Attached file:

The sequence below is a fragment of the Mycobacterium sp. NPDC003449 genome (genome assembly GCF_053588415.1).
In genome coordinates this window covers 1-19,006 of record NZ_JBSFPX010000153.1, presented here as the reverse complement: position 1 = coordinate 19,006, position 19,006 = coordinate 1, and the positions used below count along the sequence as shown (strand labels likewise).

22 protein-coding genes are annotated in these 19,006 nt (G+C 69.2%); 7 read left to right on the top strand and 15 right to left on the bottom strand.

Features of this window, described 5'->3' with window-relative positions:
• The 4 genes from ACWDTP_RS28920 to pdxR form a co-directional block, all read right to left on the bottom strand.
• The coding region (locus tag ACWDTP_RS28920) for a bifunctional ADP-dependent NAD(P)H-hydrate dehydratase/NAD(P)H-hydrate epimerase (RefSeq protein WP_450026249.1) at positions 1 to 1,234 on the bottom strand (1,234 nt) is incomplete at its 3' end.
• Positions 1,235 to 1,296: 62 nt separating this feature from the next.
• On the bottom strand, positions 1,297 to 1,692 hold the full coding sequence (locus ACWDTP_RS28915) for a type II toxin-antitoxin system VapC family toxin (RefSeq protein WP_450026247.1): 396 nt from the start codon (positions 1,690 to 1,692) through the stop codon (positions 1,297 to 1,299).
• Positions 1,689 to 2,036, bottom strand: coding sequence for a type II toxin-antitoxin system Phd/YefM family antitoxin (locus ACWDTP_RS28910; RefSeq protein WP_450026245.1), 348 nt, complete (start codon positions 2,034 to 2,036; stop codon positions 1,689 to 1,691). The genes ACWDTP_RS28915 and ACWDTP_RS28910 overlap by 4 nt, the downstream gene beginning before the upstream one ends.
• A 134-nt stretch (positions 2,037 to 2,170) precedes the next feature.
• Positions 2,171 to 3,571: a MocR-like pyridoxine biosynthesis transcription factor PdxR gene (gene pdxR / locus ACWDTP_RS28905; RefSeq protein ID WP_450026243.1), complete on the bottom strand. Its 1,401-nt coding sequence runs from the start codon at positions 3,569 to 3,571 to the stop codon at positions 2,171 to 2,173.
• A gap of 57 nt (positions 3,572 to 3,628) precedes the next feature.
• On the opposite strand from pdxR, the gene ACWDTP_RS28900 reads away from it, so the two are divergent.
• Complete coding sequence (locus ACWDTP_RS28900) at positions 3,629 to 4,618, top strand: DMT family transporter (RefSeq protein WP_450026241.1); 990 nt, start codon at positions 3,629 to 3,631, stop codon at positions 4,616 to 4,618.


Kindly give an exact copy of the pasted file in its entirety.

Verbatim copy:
The sequence below is a fragment of the Mycobacterium sp. NPDC003449 genome (genome assembly GCF_053588415.1).
In genome coordinates this window covers 1-19,006 of record NZ_JBSFPX010000153.1, presented here as the reverse complement: position 1 = coordinate 19,006, position 19,006 = coordinate 1, and the positions used below count along the sequence as shown (strand labels likewise).

22 protein-coding genes are annotated in these 19,006 nt (G+C 69.2%); 7 read left to right on the top strand and 15 right to left on the bottom strand.

Features of this window, described 5'->3' with window-relative positions:
• The 4 genes from ACWDTP_RS28920 to pdxR form a co-directional block, all read right to left on the bottom strand.
• The coding region (locus tag ACWDTP_RS28920) for a bifunctional ADP-dependent NAD(P)H-hydrate dehydratase/NAD(P)H-hydrate epimerase (RefSeq protein WP_450026249.1) at positions 1 to 1,234 on the bottom strand (1,234 nt) is incomplete at its 3' end.
• Positions 1,235 to 1,296: 62 nt separating this feature from the next.
• On the bottom strand, positions 1,297 to 1,692 hold the full coding sequence (locus ACWDTP_RS28915) for a type II toxin-antitoxin system VapC family toxin (RefSeq protein WP_450026247.1): 396 nt from the start codon (positions 1,690 to 1,692) through the stop codon (positions 1,297 to 1,299).
• Positions 1,689 to 2,036, bottom strand: coding sequence for a type II toxin-antitoxin system Phd/YefM family antitoxin (locus ACWDTP_RS28910; RefSeq protein WP_450026245.1), 348 nt, complete (start codon positions 2,034 to 2,036; stop codon positions 1,689 to 1,691). The genes ACWDTP_RS28915 and ACWDTP_RS28910 overlap by 4 nt, the downstream gene beginning before the upstream one ends.
• A 134-nt stretch (positions 2,037 to 2,170) precedes the next feature.
• Positions 2,171 to 3,571: a MocR-like pyridoxine biosynthesis transcription factor PdxR gene (gene pdxR / locus ACWDTP_RS28905; RefSeq protein ID WP_450026243.1), complete on the bottom strand. Its 1,401-nt coding sequence runs from the start codon at positions 3,569 to 3,571 to the stop codon at positions 2,171 to 2,173.
• A gap of 57 nt (positions 3,572 to 3,628) precedes the next feature.
• On the opposite strand from pdxR, the gene ACWDTP_RS28900 reads away from it, so the two are divergent.
• Complete coding sequence (locus ACWDTP_RS28900) at positions 3,629 to 4,618, top strand: DMT family transporter (RefSeq protein WP_450026241.1); 990 nt, start codon at positions 3,629 to 3,631, stop codon at positions 4,616 to 4,618.